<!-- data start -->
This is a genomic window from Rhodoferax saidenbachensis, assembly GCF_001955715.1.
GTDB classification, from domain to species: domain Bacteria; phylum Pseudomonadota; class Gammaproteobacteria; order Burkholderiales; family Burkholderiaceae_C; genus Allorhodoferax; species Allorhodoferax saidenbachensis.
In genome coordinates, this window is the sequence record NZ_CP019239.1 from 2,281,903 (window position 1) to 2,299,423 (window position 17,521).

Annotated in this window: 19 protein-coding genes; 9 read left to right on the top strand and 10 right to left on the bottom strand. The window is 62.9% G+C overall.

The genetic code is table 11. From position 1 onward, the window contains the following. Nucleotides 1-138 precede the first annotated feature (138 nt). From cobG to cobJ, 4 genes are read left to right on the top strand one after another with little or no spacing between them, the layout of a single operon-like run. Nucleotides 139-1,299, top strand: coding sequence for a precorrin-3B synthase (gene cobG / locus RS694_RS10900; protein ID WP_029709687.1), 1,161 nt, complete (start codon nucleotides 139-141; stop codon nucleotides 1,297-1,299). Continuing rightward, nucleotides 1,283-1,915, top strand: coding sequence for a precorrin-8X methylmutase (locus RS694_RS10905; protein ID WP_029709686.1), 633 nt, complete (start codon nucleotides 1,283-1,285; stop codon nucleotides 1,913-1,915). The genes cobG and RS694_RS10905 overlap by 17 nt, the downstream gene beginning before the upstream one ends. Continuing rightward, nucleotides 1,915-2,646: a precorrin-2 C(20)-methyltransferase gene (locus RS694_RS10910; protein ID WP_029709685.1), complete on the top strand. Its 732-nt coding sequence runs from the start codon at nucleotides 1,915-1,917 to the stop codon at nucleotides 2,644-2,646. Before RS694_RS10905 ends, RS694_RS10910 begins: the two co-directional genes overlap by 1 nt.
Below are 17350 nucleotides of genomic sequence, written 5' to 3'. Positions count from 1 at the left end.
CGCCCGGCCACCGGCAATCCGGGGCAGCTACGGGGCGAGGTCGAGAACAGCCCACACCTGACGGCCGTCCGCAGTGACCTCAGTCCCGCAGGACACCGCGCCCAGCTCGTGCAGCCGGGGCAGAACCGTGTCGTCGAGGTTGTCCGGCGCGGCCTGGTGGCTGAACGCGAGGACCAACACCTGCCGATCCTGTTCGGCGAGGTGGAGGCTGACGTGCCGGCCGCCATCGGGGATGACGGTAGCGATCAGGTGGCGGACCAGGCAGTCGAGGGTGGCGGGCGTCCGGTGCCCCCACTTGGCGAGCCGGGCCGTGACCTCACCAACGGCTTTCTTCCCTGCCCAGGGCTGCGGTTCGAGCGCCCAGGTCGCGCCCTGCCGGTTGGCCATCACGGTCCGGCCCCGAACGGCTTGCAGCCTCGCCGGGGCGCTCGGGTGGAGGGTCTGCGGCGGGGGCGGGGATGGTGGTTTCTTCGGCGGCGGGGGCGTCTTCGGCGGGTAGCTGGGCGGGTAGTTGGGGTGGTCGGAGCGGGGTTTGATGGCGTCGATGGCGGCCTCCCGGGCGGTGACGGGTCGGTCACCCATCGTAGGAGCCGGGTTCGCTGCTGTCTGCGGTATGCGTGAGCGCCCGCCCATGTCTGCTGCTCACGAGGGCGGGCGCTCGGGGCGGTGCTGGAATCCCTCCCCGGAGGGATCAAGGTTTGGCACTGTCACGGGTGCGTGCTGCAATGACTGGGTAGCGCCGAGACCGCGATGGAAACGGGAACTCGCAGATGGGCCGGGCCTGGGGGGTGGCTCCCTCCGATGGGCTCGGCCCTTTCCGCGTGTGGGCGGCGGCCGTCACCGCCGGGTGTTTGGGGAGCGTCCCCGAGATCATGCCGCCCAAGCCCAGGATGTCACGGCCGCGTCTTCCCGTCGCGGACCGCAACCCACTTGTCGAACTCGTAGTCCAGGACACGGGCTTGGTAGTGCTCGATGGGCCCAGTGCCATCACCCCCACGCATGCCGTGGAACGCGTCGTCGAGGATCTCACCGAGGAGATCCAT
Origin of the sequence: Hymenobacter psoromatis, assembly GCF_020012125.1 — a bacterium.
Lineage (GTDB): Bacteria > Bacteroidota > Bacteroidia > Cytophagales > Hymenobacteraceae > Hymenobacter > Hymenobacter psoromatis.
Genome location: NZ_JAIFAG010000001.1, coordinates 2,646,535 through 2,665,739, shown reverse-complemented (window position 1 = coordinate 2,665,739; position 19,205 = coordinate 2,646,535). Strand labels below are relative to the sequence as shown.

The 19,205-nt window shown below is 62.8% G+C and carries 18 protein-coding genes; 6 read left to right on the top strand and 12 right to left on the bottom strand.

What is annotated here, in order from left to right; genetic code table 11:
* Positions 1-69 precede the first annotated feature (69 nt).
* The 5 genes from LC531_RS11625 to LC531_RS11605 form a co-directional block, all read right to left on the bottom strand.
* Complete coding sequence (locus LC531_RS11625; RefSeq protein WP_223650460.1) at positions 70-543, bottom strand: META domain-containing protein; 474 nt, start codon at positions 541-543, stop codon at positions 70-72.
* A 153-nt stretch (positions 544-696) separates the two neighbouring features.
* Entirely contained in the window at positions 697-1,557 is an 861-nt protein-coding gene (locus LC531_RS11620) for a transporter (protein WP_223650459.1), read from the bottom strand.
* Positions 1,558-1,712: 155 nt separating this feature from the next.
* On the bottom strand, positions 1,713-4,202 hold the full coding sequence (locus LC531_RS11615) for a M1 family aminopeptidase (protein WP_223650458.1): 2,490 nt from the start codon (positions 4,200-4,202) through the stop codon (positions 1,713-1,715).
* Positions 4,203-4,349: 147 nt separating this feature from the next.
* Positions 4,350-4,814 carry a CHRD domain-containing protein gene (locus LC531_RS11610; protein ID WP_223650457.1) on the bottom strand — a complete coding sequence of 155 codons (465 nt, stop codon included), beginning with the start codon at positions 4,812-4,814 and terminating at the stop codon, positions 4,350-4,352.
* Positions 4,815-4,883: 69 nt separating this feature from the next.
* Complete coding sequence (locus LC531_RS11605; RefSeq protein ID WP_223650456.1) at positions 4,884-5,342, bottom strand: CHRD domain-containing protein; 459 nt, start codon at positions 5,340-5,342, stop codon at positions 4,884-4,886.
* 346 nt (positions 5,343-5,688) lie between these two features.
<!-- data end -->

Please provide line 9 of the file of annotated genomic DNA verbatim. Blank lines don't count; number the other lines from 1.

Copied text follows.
Lineage (GTDB): Bacteria > Bacteroidota > Bacteroidia > Cytophagales > Hymenobacteraceae > Hymenobacter > Hymenobacter psoromatis.